Robert Holmes in Defence of John Mitchel - The Last Conquest of Ireland (Perhaps)

John Mitchel
Author’s Edition (undated)

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the horrible sufferings and high aspirations of my country crowding on memory and imagination, and the moan of our perishing nation seeming to penetrate even there, and to load the air I breathed; beholding the cause of our ancient nationhood brought to be decided, not, as I had hoped, by the proud array of our people in the field, but by the ignominious parchments of a dastard lawyer and the packed jury of a perjured Sheriff. Scorn almost overcame indignation, as I saw the exquisitely elaborated preparations of the enemy: and I felt that I would respect Lord Clarendon far more if he had hired one of his detectives to stab me in the dark. That would have been a crime; but surely not so vile and hideous a crime as this prostitution of the Courts and the name and forms of Justice.

The trial proceeded. The leading counsel for the defence was old Robert Holmes,—the brother-in-law of Robert Emmet,—the most eminent barrister in Ireland;—who had always refused the honour of a silk gown, and all other honours and promotions, at the hands of a government which he believed to be the mortal enemy of his country. Of course, he challenged the array of jurors on the ground of fraud; but the Attorney-General's brother, Stephen Monahan, clerk in the Attorney-General's office, and also one Wheeler, clerk in the Sheriff's office, had been carefully sent out of the city to a distant part of Ireland; and Baron Lefroy was most happy to avail himself of the defect of evidence to give his opinion that the panel was a good and honest panel. The Crown used its privilege of peremptory challenge to the very uttermost; every Catholic, and most Protestants, who answered to their names, were ordered to "stand by." There were thirty-nine challenges: nineteen Catholics,—all the Catholics who answered to their names were peremptorily set aside, and twenty other gentlemen, who, though Protestants, were suspected of some national feeling, were also set aside:—that is to say, the Crown dared not go to trial with me before the people, Catholic or Protestant. The twelve men finally obtained by the sifting process had amongst them two or three Englishmen; the rest were faithful slaves of the Castle; and all Protestants of the most Orange dye.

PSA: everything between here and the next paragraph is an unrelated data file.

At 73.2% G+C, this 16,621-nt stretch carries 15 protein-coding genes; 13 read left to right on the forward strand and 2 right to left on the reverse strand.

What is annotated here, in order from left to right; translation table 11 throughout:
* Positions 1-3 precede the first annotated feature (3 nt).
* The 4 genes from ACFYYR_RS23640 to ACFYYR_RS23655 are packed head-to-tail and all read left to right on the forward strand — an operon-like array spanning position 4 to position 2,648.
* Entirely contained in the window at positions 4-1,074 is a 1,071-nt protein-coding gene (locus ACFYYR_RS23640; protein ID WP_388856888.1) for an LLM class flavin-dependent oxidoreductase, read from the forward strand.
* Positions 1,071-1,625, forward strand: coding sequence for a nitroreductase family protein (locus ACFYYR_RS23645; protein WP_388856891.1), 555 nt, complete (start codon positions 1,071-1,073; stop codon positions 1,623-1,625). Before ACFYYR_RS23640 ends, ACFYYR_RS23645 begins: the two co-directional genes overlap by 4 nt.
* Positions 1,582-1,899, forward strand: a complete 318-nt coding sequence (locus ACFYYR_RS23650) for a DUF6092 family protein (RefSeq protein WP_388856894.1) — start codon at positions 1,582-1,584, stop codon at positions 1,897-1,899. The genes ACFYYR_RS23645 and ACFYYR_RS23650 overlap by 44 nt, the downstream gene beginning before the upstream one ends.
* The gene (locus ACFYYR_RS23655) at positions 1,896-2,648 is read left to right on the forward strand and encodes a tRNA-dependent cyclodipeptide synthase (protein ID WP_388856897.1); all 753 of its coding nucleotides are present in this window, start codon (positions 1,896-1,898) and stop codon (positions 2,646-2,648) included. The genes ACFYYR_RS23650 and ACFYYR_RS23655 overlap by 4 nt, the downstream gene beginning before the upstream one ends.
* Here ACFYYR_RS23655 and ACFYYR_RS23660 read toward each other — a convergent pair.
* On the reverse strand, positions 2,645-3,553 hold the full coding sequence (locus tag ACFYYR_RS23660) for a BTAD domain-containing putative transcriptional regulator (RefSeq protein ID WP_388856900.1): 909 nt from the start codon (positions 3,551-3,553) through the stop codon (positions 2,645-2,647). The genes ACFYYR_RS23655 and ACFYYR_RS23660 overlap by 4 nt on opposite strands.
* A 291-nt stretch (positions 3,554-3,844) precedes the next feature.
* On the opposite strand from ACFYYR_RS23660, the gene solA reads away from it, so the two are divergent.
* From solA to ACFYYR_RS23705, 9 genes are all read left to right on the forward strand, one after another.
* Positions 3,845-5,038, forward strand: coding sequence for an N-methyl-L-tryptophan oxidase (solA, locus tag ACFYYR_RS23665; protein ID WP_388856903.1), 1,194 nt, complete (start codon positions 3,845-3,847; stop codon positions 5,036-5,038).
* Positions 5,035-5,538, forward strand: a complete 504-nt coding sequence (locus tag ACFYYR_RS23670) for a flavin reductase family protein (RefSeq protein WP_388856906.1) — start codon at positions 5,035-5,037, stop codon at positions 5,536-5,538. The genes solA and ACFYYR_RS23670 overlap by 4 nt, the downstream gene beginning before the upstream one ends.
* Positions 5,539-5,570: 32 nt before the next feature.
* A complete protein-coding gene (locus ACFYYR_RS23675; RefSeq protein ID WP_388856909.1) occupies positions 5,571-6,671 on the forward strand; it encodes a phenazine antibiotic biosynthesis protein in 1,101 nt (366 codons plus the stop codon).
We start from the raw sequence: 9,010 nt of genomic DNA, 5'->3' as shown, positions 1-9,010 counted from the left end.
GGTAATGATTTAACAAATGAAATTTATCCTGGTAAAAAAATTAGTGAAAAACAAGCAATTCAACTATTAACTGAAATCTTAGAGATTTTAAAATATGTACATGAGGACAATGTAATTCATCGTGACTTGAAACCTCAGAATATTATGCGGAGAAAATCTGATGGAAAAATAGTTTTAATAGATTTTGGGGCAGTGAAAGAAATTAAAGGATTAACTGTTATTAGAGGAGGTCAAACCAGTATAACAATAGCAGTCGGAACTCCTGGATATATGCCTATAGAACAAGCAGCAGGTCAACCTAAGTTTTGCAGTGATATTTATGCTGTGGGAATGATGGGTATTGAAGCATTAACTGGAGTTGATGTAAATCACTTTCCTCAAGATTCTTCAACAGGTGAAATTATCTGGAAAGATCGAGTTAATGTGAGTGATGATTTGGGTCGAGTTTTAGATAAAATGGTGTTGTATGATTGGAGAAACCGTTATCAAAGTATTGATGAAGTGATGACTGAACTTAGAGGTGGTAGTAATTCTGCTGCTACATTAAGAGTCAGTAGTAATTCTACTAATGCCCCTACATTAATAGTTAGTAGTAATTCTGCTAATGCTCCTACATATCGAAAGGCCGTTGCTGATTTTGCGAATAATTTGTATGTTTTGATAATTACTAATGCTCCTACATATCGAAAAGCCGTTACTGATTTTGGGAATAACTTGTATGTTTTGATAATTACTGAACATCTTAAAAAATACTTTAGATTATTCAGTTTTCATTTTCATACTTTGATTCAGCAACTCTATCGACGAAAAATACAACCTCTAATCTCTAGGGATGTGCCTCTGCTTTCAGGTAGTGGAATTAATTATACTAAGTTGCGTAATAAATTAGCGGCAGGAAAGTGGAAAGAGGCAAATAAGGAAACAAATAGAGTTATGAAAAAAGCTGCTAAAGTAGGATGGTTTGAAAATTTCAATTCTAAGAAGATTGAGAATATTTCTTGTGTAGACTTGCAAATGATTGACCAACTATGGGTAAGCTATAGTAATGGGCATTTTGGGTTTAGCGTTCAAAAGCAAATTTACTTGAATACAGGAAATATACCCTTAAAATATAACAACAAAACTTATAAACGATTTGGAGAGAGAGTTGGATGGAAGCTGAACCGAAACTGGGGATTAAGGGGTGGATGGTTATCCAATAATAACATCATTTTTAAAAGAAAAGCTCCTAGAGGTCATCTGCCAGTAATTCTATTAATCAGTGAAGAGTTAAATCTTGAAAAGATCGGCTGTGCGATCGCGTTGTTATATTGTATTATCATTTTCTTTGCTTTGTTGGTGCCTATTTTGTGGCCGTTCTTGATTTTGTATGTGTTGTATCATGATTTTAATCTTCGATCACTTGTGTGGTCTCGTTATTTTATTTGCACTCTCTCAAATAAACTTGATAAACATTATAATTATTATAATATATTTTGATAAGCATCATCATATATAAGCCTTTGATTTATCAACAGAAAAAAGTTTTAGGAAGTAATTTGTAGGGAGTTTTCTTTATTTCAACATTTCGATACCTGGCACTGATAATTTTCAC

Of course there was a "verdict" of guilty; and a sentence of fourteen years' transportation. The facts charged were easily proved; they were patent, notorious, often repeated, and ostentatiously deliberate; insomuch that jurymen who felt themselves to be subjects of the Queen of England could not do otherwise than convict. On the other hand, any Irish Nationalist must acquit. Never before had the government of the foreign enemy and the ...continue reading »

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